The State-Journal Register published a comprehensive story this week that sheds light on a brewing legislative battle to improve standards at long-term care facilities and hopefully stamp out Illinois nursing home neglect and abuse. The political conflict stems from enforcement of the state’s nursing home reform law that passed in 2010. The centerpiece of the law was increases in direct-care staffing requirements. As Wendy Meltzer, executive director of the important senior care advocacy group Illinois Citizens for Better Care, explained, “The rest of the law is nothing without the staffing.”
This is a point with which our Illinois nursing home attorneys fully agree. Properly trained, consistent staffing and care provided directly to each resident is the hallmark of appropriate nursing home support. Changes that don’t address that issue simply will not fix most of the problems facing these homes which cause injury to residents each and every day. To address this reality, some lawmakers are proposing more rule changes to ensure appropriate staffing levels.
Predictably, some are trying to thwart the legislation by claiming that the facilities cannot afford to hire more nurses. However, there is a difference between not being able to hire more nursing staff members to provide proper treatment and not wanting to cut into profit margins. It is not acceptable to place resident lives at risk in order to make more money. If complying with reasonable safety standards requires that less money flow into the pockets of corporate nursing home operators, so be it. Besides, nursing homes should not have trouble ensuring that nursing home staffing levels are at reasonable levels. A new “bed tax” passed by the General Assembly last year will likely collect an additional $105 million in Medicaid matching fund-more than enough to put into place proper staffing levels.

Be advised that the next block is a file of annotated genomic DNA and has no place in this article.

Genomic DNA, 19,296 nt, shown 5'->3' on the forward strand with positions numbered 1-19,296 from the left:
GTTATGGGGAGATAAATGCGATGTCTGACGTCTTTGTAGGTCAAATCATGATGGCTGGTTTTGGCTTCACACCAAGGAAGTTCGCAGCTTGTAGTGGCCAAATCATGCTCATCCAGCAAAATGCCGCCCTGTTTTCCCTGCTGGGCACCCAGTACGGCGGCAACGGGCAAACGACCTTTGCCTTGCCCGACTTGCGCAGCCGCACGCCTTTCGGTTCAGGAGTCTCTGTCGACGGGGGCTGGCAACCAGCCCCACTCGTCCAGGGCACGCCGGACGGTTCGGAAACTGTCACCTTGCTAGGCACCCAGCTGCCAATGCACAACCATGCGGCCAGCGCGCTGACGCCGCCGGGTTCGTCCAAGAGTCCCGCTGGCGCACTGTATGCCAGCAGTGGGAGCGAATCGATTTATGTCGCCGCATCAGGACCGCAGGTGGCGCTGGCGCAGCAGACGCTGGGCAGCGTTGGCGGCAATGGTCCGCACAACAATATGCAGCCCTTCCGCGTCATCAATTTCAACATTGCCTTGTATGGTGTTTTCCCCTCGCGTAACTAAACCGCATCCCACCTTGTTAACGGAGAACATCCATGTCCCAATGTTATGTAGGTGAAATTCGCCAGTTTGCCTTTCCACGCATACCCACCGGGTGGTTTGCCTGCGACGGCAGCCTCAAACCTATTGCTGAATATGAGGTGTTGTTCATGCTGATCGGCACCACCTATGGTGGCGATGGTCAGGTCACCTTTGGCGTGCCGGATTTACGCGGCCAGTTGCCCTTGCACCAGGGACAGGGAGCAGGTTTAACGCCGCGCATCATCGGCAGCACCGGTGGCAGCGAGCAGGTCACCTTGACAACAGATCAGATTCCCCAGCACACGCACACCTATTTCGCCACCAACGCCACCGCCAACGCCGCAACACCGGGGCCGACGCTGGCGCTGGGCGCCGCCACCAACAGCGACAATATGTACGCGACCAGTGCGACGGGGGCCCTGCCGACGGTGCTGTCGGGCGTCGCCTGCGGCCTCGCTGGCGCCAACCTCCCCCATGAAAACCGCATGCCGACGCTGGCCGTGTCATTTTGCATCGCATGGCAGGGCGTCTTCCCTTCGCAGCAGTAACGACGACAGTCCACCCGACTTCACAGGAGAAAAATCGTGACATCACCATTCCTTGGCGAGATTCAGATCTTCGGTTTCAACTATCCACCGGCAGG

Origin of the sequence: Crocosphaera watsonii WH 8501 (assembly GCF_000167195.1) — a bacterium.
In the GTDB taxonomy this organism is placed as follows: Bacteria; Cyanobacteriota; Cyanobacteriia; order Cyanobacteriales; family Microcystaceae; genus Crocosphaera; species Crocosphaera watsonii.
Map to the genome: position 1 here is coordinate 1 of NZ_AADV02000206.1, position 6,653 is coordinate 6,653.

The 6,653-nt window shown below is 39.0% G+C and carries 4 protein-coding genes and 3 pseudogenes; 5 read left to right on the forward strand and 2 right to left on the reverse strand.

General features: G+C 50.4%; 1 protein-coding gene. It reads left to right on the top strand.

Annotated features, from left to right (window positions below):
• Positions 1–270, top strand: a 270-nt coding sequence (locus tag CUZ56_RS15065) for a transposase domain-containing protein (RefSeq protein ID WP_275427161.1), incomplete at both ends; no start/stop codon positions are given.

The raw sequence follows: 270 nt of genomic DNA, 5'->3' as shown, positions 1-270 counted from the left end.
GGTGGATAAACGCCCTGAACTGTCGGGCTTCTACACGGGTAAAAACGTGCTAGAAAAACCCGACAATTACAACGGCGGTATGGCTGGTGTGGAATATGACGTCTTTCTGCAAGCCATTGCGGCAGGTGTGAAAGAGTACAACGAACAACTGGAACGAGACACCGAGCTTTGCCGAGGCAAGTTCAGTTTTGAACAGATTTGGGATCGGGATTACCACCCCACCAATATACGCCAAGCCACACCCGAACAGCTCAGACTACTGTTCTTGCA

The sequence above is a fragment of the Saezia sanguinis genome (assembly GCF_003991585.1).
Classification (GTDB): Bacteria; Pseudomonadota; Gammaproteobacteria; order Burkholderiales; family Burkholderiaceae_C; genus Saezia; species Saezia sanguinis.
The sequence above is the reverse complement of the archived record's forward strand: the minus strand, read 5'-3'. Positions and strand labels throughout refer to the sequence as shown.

The fact remains that studies have consistently shown that increased registered nursing levels are essential to improving care. One of the bill’s chief sponsors summarized by noting that “When you don’t have registered nurses, you have urinary tract infections, bed sores, more hospitalizations, and even death occurring in some nursing homes.” This perspective has been verified in the work done on behalf of those hurt at these facilities by each Chicago elder abuse attorney at our firm.
Specifically, current law requires 2.5 hours of “nursing and personal care” per resident per day. The new law would bump that figure up to 3.8 hours. Right now 20% of the care must be provided by any form of “licensed nurse” –and RN or an LPN. Proposed rule changes would ensure that at least 20% of that care be provided by a “registered nurse.”
Those supporting the bill explain that many homes already meet the requirements. The purpose of the measure is therefore mostly to ensure that the “bad apples” of the group are forced to make changes. As most nursing home lawyers know, many instances of chronic neglect are concentrated at the worst facilities in the state. All rule changes that might force them to increase the level of care that they provide is a good thing.
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